SF State research garners prestigious support
Robert Wood Johnson Foundation supports researcher's work with populations at high risk for childhood obesity
San Francisco, February 3, 2011 (updated Feb. 7) – Associate Professor of Africana Studies Antwi Akom Ph.D. -- currently a Visiting Professor in the Environmental Energy and Technologies Division at the Lawrence Berkeley National Laboratory (LBNL) -- has been awarded a $75,000 grant from the Robert Wood Johnson Foundation (RWJF) to assess healthy eating and active living environmental change strategies for African American and Latino/a adolescents living in communities who are at the highest risk for childhood obesity.
Professor Akom is among a select group of junior investigators to receive the 18-month grant awarded through RWJF's New Connections Active Living Research program. Professor Akom will evaluate the impact of a regional, community-based after-school program in the following California communities: Richmond, Oakland, South Kern, Arvin, Santa Ana and Chula Vista. The program utilizes aspects of Hip Hop health literacy, social marketing, youth participatory action research, and participatory media to both educate youth and develop youth advocates who can use their knowledge and skills to address the root causes of childhood obesity in their communities. Professor Akom’s study is innovative because it analyzes two data sets: The Youth Social Marketing Longitudinal Survey (YSMLS) and the California Health Interview Survey (CHIS) from UCLA’s center for health policy research. Socio-demographic, personal, attitudinal, psychosocial, behavioral and environmental measures are collected and geo-coded to census tract level for comparison.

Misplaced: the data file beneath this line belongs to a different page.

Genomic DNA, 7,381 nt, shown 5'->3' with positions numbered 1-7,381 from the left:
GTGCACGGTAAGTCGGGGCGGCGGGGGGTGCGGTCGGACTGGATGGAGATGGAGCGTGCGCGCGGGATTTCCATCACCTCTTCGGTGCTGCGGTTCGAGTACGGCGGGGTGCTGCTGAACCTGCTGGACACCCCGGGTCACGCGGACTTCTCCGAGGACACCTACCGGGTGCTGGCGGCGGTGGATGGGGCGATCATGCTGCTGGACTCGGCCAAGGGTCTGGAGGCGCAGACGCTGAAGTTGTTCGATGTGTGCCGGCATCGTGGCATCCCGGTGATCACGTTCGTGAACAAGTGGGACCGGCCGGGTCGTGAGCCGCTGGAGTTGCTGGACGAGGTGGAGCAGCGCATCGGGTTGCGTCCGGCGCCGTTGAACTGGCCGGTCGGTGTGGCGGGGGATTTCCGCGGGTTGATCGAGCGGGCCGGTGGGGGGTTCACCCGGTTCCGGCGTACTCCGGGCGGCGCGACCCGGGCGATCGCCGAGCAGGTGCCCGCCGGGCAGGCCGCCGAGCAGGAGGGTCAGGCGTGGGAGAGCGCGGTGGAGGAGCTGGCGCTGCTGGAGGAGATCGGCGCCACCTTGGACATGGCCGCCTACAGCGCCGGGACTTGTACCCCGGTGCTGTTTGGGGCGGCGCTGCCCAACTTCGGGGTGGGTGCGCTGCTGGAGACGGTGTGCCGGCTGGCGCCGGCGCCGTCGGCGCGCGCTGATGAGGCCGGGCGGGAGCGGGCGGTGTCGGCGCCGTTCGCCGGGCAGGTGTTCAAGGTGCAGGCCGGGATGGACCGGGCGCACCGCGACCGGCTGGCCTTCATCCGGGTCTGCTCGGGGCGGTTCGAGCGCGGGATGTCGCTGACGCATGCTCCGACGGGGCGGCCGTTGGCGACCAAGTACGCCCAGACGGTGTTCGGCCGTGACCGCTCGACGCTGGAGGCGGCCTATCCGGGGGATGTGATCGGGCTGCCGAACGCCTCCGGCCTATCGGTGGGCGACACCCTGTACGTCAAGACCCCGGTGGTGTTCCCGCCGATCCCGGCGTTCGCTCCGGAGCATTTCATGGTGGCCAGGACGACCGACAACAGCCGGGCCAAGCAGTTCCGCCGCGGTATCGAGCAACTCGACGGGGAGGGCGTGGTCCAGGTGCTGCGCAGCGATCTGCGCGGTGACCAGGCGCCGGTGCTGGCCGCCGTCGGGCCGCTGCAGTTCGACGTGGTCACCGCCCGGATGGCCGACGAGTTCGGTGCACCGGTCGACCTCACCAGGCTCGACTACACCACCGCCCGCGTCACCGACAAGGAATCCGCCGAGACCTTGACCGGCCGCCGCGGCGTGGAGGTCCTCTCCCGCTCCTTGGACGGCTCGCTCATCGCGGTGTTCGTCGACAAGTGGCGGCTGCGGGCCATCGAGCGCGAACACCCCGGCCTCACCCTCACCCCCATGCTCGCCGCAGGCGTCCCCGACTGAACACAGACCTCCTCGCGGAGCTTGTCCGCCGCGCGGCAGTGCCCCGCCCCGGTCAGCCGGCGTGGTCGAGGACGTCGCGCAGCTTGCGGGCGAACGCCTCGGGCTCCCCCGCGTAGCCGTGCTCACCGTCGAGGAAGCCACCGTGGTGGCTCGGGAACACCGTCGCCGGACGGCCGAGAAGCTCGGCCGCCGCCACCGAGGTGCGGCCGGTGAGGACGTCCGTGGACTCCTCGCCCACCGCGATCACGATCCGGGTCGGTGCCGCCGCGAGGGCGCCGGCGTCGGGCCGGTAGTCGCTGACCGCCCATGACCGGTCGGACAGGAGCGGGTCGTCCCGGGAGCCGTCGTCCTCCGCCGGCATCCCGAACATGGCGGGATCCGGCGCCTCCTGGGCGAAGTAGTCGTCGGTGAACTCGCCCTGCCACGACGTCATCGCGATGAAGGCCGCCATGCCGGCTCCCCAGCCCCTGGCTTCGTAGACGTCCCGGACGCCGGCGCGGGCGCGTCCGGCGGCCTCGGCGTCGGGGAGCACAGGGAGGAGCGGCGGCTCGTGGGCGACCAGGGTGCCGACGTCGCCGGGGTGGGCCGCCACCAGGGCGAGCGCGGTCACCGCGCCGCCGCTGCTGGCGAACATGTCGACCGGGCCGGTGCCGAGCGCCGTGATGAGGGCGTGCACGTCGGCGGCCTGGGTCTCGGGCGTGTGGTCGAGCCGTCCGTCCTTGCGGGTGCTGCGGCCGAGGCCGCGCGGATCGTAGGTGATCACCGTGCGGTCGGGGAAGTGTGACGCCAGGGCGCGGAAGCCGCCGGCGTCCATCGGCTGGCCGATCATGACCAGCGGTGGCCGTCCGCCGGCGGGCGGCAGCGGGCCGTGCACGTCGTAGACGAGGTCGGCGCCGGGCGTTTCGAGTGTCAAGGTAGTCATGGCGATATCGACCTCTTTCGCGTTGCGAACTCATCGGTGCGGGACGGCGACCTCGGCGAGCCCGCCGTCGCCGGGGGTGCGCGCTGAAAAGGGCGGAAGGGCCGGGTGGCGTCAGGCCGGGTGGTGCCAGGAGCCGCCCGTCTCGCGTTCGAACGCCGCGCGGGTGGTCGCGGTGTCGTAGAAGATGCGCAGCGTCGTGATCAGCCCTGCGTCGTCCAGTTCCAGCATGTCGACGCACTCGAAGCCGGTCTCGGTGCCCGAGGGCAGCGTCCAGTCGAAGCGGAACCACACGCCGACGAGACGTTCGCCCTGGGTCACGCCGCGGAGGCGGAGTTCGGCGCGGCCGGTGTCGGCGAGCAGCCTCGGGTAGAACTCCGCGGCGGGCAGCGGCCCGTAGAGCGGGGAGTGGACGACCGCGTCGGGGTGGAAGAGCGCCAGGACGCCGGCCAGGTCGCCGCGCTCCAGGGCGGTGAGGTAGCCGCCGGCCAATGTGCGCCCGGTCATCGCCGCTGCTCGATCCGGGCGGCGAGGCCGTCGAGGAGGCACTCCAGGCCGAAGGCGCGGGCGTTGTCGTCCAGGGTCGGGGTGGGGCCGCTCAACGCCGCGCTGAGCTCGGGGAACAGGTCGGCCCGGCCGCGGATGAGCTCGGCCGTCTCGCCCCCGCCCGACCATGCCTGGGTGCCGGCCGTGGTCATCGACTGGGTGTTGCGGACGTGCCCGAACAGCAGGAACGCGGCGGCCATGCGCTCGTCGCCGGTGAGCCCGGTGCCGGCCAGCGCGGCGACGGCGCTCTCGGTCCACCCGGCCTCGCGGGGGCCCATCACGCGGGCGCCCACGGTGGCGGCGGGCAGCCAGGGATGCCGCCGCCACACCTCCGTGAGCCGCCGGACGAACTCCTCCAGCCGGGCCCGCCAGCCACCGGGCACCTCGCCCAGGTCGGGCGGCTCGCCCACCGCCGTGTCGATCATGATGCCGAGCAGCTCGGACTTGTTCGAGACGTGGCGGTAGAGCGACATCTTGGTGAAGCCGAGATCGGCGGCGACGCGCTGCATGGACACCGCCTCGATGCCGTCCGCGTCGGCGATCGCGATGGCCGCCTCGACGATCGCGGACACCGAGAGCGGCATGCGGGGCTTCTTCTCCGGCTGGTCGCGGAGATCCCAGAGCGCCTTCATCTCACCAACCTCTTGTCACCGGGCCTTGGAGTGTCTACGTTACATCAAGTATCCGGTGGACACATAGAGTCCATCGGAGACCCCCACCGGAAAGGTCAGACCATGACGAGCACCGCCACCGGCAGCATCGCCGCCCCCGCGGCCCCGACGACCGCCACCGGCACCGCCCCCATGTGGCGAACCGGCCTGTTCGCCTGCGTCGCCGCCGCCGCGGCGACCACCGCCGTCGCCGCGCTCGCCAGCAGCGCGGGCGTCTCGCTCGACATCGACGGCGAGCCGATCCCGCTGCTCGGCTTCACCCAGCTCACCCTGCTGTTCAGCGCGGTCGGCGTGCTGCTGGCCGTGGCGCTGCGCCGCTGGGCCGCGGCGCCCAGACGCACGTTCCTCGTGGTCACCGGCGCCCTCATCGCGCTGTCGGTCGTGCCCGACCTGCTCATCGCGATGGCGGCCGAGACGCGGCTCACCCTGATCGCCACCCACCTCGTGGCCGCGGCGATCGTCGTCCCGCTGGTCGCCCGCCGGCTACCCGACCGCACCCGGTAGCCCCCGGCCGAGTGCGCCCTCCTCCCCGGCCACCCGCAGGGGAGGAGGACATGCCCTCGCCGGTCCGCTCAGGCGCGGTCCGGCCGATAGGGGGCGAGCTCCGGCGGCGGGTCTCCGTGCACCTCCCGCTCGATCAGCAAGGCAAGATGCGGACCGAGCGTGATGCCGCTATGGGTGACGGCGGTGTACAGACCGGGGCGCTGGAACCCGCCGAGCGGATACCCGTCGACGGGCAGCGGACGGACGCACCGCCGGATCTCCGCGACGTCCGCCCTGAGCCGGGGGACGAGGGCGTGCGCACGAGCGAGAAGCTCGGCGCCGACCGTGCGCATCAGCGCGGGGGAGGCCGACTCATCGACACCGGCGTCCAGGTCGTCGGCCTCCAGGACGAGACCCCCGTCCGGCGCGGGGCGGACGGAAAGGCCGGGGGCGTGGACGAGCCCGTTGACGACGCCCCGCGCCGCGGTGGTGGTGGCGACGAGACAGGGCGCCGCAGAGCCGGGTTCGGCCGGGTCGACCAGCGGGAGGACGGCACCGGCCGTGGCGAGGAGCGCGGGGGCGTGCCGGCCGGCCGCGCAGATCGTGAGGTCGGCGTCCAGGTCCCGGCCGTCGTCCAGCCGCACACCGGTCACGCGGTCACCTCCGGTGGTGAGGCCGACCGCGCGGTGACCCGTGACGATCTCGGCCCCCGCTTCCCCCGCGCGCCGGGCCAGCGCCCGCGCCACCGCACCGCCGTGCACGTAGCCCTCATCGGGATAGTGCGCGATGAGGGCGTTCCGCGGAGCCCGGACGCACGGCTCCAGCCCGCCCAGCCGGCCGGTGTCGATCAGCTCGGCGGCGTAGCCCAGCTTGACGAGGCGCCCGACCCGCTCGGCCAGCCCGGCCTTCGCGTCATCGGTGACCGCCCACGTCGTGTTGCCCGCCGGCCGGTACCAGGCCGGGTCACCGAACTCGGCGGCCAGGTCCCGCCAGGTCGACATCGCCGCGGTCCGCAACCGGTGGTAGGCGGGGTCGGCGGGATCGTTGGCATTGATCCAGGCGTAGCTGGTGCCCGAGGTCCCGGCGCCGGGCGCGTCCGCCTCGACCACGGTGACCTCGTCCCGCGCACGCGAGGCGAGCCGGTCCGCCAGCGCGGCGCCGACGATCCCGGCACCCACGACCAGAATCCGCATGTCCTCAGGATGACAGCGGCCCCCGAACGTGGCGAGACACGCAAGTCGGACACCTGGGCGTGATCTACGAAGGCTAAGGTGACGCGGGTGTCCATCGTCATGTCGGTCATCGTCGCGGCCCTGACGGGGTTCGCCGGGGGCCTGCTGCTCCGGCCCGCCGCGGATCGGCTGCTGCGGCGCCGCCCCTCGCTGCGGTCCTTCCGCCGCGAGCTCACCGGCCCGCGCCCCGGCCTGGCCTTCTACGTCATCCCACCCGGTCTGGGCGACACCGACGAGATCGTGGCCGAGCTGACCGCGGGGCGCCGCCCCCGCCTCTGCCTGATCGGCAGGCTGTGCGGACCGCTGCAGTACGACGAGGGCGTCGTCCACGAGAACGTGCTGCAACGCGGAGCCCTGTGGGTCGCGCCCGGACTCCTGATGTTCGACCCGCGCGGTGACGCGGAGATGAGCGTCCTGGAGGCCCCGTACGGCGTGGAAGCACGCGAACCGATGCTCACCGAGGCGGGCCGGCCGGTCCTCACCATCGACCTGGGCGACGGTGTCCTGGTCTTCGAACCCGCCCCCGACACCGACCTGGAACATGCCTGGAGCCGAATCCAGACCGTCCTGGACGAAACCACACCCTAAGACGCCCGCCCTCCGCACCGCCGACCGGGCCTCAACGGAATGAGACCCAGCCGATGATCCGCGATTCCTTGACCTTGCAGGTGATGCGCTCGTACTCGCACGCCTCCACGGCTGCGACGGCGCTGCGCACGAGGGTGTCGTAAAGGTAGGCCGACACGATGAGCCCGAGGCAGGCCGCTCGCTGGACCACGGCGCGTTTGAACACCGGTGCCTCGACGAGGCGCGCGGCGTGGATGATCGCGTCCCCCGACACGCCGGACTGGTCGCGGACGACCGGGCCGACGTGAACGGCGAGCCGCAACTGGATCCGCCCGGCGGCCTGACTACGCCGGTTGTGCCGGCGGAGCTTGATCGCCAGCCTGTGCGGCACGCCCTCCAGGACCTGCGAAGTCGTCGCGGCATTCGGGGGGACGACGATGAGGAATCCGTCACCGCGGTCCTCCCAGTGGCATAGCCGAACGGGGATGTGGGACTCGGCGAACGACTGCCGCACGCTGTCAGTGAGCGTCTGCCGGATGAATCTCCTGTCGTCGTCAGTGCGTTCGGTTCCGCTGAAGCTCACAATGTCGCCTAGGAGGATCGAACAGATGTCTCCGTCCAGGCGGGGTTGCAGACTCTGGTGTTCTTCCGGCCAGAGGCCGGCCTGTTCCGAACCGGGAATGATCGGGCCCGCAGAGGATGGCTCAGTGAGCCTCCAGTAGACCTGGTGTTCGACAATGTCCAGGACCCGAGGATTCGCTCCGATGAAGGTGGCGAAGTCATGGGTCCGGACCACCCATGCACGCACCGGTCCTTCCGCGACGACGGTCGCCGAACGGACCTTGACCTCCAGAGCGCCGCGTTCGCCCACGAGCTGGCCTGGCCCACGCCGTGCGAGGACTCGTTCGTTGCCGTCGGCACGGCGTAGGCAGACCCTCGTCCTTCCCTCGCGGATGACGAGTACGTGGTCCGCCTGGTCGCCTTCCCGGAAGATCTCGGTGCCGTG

“We are thrilled to welcome Dr. Akom to a program that reflects the Foundation’s commitment to increasing the diversity in our grant making and in the broader fields of health research,” said Debra Pérez, Ph.D., M.P.A., M.A., the RWJF Senior Program Officer for the New Connections program. “More than a grant opportunity, New Connections serves as a lifelong professional network for diverse researchers and evaluators.”
Professor Akom's research focuses on the links between race, environmental health and educational equity in cities and schools; the role of the green economy in facilitating pathways to prosperity for vulnerable populations; and the role of community based participatory research in creating environmental health and educational equity in low-income communities and communities of color.
“I am extremely proud to be among the junior investigators honored with this prestigious grant," said Professor Akom. "It will provide me with the opportunities to work with a network of established experts in health and health care research and evaluate a program that has far-reaching implications for reducing childhood obesity in African American and Latino/a communities and beyond."
New Connections is a national program designed to introduce new scholars to The Robert Wood Johnson Foundation (RWJF) and expand the diversity of perspectives that inform the foundation’s programming. As the nation’s largest philanthropy devoted exclusively to improving the health and health care of all Americans, RWJF works with a diverse group of organizations and individuals to identify solutions and achieve comprehensive, meaningful and timely change. For more than 35 years, the Foundation has brought experience, commitment and a rigorous, balanced approach to the problems that affect health and health care.
San Francisco State University is the only master's-level public university serving the counties of San Francisco, San Mateo and Marin. The University enrolls more than 30,000 students each year. With nationally acclaimed programs in a range of fields -- from creative writing, cinema and biology to history, broadcast and electronic communication arts, theatre arts and ethnic studies -- the University's more than 140,000 graduates have contributed to the economic, cultural and civic fabric of San Francisco and the greater Bay Area.
Note: Portions in italics added on 2/7/11.
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